The Ruru's

T.I.M.E. Habits • Minimalists • Travel Enthusiasts

Category: Anzac

4/10/19 A Hapu of Ngāi Tahu

There is a little settlement on the in-side of Lyttelton Harbour called Rapaki. A hapu of Ngāi Tahu.

Having spent the past two days there on the Wheke Marae, what a gorgeous dot on the landscape to attend a Code of Ethics for Youth Work in Aotearoa.

Such an awesome marae style learning way with fellow industry organisations – way smarter and, significantly better outside the class or the board room.

The korero spoken of the marae history; the ‘Te Tiriti o Waitangi’ beginnings, tribulations and present day collaborations; and navigating ethical transparency doing youth work, were informative, welcoming and encouraging.

If you are out and about over bay-side, stop in and check it out.

It’ll strengthen the resolve to protect OUR bi-cultural presence necessity – a code of ethic all New Zealanders and guests of Aotearoa, should be embracing.

ANZAC Day, New Zealand – We Commemorate Those Who Fought For Our Freedom

Today here in New Zealand, we commemorate those fallen soldiers who fought for our freedom in global conflicts throughout history. Called ANZAC Day, it stemmed from the campaign during WW1 on the shores of Gallipoli, Turkey. Brings back memories of us walking the 370kms to Gallipoli from Istanbul to attend a dawn service there back in 2011.

Today though, it was one here in our home city of Christchurch.

The sound of the bugle being renditioned always has the hairs on the back of the neck stand to attention.

Then, making the most of the autumn day, it was a walk along the beach, a little adventure that is free.

Perhaps because of those that fought for our freedom.

So, lest we forget.

21-24/10/16 Rangataua Part 3: Gallipoli Revisited

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The Carrot Capital of New Zealand is Ohuakune.

Many of the early growers were Chinese who cleared and ploughed the free draining soil and habitated the cool climate which is ideal for growing conditions.  It’s also a popular base in winter for skiers using the nearby ski fields and in summer for trampers hiking the Tongariro Alpine Crossing.

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Lake Rotopounamu made for a lovely stroll into the native fauna and expose kids to giant Rata trees, Fantail birds and ripples of inland lake water.  Nothing here made in China!  Vents of vapour escape what lies below the crusted earth reminding us that we were in a thermal geothermal area.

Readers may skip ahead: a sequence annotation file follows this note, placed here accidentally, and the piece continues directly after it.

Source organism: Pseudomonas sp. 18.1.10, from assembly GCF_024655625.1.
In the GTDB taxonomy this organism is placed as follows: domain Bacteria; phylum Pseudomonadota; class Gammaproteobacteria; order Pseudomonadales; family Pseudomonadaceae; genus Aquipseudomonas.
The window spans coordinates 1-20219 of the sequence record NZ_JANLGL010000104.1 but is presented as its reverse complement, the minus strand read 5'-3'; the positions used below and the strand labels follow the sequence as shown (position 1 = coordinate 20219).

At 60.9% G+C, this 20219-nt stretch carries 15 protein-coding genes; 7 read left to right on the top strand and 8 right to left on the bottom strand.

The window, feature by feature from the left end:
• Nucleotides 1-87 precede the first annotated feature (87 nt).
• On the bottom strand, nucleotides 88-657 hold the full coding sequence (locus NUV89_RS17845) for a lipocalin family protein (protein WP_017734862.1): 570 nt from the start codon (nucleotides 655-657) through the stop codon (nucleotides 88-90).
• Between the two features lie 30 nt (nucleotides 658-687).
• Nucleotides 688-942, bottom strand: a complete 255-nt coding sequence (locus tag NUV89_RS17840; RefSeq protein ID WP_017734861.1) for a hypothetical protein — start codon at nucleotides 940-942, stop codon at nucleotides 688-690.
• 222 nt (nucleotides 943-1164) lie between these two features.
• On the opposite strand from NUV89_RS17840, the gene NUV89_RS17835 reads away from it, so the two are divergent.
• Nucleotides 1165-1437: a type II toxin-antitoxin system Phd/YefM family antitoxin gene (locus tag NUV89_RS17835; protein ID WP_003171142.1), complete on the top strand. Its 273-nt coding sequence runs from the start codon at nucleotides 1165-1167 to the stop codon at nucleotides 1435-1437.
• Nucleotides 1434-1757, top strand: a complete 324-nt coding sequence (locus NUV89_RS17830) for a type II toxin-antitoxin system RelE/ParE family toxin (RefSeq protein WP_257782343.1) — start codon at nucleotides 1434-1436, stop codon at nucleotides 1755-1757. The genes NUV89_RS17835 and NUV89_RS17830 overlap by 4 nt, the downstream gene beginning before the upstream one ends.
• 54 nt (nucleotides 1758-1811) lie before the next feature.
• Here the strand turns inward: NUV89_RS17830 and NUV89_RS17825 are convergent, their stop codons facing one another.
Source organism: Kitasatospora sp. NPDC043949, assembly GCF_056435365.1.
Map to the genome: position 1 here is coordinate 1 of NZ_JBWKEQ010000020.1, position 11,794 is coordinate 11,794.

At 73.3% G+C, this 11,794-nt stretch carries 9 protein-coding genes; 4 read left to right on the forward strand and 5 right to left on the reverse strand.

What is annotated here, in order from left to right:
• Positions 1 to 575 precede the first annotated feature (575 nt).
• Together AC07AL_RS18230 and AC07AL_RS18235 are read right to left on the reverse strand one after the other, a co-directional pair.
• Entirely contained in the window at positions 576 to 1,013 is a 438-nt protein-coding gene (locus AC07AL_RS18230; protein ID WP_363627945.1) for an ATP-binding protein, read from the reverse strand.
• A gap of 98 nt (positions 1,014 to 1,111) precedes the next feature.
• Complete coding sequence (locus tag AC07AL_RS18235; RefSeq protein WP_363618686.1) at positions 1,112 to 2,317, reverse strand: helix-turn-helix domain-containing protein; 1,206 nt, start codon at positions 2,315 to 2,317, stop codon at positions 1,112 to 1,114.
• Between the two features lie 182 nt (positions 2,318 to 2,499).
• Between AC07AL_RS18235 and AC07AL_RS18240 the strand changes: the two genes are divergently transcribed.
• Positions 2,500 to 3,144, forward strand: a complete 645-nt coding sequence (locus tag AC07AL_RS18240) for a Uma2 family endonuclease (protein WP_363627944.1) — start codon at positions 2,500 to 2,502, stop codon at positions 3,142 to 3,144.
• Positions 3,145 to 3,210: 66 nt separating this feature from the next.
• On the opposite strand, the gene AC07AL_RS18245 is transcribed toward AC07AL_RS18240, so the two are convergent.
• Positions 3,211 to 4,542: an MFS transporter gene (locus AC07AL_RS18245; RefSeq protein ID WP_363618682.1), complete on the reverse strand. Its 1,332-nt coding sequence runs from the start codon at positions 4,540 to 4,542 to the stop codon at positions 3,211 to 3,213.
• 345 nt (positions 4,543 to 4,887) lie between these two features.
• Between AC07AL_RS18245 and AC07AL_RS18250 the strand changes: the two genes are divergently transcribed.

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The Tangiwai  Rail Disaster monument is a memory of such.  On the 24th December 1953, 151 passengers lost their lives as the express train derailed into the river bed due to a collapsed bridge caused by a ‘Lahar’ that raged down the mountainside only minutes before the train reached the bridge.

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It is New Zealand’s worst rail accident.

A soak in a hot pool at Tokaanu Thermal Pools soothed the bones after the mountain bike ride the day before.  Stay in the jets of heat too long and you too can age prematurely with water wrinkles.

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The ‘haere ra’ to new friends made had us retrace our route back to Wellington.  We are so fortunate to have a magical land where parts of Canada ridden was replicated here.  It stirred the emotion of why we travel.  Goosebumps too.

Our flights are booked for us to make our way to the top of this island. Not long now before we take the first steps on the Te Araroa Walk.

A visit to Te Papa Museum in Wellington itself served two purposes.  A catch up with a close friend Delwyn for my regular clip around the ear for cheeky comments made from behind a keyboard.  And, to wander through the Gallipoli exhibit.

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Jeez, this was impressive.  Not the clipping of the ear but the exhibit!  The life like giant figurines portraying life on the peninsula were realistic, right down to the veins on arms and beads of sweat on the brow.  It brought home the significance of us having walked from Istanbul to Gallipoli back in 2011.